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Structural neural correlates of prosaccade and antisaccade eye movements in healthy humans.

Research output: Contribution to Journal/MagazineJournal articlepeer-review

  • Ulrich Ettinger
  • Elena Antonova
  • Trevor J. Crawford
  • Martina T. Mitterschiffthaler
  • Sanchayita Goswani
  • Tonmoy Sharma
  • Veena Kumari
<mark>Journal publication date</mark>15/01/2005
Issue number2
Number of pages8
Pages (from-to)487-494
Publication StatusPublished
<mark>Original language</mark>English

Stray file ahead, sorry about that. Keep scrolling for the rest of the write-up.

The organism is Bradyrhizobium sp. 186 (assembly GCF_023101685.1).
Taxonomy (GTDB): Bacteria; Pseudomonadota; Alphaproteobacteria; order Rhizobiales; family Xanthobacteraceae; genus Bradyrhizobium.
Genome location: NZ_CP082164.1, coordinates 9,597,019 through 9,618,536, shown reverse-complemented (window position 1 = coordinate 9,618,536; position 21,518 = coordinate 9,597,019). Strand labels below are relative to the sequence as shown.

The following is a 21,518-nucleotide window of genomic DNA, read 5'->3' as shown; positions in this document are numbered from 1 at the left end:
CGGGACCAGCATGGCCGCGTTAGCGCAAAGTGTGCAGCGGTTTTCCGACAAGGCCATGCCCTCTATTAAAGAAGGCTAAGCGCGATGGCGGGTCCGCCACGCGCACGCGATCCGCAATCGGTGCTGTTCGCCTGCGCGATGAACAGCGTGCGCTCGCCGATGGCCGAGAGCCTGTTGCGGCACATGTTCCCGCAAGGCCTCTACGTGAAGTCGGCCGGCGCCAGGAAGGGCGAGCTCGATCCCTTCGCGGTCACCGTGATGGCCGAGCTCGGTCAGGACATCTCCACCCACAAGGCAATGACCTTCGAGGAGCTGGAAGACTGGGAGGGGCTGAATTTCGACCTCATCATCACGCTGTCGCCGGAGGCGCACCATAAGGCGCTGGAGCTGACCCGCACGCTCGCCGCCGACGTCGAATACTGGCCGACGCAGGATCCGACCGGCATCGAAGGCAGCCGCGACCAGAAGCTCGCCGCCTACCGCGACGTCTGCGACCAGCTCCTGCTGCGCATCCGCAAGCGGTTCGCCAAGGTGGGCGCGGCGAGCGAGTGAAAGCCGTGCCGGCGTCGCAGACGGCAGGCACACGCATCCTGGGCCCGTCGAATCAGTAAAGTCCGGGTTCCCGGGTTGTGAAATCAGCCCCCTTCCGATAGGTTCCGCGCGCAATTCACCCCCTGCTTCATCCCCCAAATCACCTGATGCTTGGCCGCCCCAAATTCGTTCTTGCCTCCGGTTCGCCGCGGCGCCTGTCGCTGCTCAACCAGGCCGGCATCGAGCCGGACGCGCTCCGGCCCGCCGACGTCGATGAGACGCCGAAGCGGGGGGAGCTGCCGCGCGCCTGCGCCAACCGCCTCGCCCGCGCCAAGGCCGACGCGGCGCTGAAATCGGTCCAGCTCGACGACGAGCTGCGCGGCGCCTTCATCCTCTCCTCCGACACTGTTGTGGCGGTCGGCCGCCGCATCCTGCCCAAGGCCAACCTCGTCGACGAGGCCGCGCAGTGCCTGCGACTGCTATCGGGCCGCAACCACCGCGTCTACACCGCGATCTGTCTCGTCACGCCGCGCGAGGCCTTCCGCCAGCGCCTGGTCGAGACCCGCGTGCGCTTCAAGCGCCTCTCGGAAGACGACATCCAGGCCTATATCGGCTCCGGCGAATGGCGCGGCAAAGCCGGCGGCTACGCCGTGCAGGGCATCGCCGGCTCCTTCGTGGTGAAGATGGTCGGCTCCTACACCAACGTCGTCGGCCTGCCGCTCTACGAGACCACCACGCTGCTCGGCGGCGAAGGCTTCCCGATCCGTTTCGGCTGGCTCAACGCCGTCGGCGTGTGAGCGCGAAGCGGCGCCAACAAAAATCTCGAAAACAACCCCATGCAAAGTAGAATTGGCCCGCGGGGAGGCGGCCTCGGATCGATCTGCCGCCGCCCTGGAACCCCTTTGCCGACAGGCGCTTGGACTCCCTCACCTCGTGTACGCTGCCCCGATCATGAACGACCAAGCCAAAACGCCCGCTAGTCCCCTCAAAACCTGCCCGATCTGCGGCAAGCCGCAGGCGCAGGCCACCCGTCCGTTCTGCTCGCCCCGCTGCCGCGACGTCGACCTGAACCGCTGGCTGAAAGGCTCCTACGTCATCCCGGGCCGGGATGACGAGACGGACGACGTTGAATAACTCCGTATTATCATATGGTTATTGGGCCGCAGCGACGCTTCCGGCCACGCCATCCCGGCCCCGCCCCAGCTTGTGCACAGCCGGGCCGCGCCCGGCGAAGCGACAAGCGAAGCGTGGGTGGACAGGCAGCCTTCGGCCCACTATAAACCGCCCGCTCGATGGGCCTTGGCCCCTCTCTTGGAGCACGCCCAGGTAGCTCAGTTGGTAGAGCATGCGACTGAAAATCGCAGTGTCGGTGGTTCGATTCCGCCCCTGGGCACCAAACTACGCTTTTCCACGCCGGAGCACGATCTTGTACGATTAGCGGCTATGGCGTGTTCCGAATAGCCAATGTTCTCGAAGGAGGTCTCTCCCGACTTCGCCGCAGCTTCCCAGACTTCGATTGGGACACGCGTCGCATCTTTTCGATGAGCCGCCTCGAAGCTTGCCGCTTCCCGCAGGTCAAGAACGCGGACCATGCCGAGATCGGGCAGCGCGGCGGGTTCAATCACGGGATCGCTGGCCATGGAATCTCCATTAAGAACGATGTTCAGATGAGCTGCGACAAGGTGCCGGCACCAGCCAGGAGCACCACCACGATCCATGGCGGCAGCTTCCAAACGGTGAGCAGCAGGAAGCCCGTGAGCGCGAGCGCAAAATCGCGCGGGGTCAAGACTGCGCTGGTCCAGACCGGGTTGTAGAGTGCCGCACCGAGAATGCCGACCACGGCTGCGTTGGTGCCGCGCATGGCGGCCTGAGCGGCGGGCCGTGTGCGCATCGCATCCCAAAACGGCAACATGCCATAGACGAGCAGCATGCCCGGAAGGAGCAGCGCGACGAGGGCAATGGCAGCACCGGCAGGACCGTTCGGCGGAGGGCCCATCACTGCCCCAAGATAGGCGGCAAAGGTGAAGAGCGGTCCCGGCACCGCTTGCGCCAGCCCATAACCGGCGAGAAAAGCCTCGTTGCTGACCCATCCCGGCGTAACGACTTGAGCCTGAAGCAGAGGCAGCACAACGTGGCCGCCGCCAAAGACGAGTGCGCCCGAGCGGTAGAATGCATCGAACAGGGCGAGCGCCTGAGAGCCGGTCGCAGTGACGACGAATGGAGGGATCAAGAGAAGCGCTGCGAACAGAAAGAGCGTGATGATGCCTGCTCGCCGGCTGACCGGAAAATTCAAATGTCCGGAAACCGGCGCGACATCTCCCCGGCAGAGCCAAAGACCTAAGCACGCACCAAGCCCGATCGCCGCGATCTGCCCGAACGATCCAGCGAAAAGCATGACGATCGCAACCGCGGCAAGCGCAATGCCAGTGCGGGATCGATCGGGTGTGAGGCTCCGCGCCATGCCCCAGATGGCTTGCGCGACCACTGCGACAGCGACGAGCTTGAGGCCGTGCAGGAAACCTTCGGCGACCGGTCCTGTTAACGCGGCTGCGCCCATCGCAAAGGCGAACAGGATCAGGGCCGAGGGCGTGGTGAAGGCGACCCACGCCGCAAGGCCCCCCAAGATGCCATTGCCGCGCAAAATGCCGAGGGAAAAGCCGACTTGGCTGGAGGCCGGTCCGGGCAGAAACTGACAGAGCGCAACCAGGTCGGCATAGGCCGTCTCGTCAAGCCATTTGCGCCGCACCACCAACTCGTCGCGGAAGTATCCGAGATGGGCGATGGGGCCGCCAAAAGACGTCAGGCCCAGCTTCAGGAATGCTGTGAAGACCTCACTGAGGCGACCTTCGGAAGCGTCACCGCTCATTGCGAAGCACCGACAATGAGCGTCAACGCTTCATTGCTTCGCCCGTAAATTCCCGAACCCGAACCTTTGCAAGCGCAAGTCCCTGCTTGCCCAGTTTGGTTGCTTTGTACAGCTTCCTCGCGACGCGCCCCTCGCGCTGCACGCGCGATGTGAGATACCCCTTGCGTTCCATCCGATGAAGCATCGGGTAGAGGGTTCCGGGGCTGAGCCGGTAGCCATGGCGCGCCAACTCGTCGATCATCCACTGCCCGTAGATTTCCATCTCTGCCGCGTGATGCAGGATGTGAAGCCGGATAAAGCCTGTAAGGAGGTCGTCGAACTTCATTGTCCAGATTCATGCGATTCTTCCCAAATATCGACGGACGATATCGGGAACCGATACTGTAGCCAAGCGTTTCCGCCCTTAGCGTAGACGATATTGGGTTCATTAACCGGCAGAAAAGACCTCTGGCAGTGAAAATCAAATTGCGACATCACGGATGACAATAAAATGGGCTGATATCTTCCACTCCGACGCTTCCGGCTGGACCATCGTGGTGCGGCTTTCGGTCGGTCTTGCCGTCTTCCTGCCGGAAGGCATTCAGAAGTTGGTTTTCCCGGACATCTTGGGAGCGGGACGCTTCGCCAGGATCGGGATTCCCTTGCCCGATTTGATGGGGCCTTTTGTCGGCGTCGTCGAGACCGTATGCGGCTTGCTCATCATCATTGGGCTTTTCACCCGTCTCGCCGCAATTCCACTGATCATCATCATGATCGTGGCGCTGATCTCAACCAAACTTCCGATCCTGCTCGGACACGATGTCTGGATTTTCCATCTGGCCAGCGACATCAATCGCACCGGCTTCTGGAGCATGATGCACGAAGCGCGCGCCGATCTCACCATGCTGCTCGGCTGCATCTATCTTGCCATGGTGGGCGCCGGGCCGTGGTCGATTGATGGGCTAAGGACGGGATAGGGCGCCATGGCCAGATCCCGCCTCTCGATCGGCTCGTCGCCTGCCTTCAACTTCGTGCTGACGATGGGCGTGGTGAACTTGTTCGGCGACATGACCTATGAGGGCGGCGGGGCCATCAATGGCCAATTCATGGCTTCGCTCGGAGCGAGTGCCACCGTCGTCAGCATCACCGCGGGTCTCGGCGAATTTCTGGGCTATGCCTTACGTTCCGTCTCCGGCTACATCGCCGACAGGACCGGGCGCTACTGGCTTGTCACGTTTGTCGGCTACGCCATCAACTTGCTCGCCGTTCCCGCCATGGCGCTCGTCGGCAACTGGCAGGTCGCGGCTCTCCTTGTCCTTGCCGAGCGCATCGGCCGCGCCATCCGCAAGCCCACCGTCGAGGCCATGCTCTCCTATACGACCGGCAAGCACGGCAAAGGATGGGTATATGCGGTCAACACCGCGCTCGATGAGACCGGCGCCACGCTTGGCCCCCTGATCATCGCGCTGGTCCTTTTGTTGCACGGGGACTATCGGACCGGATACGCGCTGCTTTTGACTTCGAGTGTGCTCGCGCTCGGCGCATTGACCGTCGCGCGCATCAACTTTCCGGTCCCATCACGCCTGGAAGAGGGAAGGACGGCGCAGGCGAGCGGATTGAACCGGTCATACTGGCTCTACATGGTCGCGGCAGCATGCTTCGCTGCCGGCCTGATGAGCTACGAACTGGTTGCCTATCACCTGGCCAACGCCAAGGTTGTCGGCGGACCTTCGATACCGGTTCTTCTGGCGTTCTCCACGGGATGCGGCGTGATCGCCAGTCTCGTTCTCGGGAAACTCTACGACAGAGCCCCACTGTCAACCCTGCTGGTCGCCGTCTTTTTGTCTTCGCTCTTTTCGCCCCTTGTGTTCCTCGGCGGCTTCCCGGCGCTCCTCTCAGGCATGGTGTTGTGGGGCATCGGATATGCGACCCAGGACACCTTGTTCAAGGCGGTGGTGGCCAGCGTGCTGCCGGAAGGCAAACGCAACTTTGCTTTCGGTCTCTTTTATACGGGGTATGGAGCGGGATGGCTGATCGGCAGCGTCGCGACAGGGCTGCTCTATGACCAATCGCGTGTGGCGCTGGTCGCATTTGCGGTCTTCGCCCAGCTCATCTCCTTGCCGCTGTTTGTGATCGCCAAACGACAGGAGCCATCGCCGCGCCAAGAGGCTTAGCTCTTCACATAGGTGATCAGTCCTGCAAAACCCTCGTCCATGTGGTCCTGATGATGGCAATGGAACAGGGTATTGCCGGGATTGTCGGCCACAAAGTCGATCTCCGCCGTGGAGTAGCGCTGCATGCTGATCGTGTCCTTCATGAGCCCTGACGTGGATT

We previously reported that prosaccade amplitude gain and antisaccade error rate are correlated with cerebellar and posterior frontal grey matter volume, respectively. This study sought to replicate and extend these findings in a sample of 32 right-handed, healthy volunteers (14 males, 18 females). Participants underwent structural magnetic resonance imaging (MRI) at 1.5 Tand an off-line eye movement assessment using infrared oculography at 500 Hz. Separate blocks of prosaccades and antisaccades were carried out (60 trials each). Optimised volumetric voxel-based morphometry (VBM) implemented in SPM99 was used to investigate the relationship of saccadic performance measures to regional grey matter volume, covarying for age. A significant negative correlation was obtained between prosaccade spatial error and grey matter volume in the right inferior cerebellar lobe (lobule VIIIB, extending into the vermis, centred at x = 11; y =64; z =61), indicating that more grey matter volume in this area was associated with better spatial accuracy.On the antisaccade task, the error rate was significantly negatively correlated with grey matter volume in the right middle frontal gyrus (Brodmann area 6) in an area anterior to the frontal eye field (centred at x = 27; y = 18; z = 50), indicating that more grey matter volume in this area was associated with fewer antisaccade errors. These findings extend our previous observations by identifying the relationship between brain structure and saccadic performance on a spatially highly localised scale and support the validity of structural neuroimaging methods in delineating the neural mechanisms underlying human oculomotor control.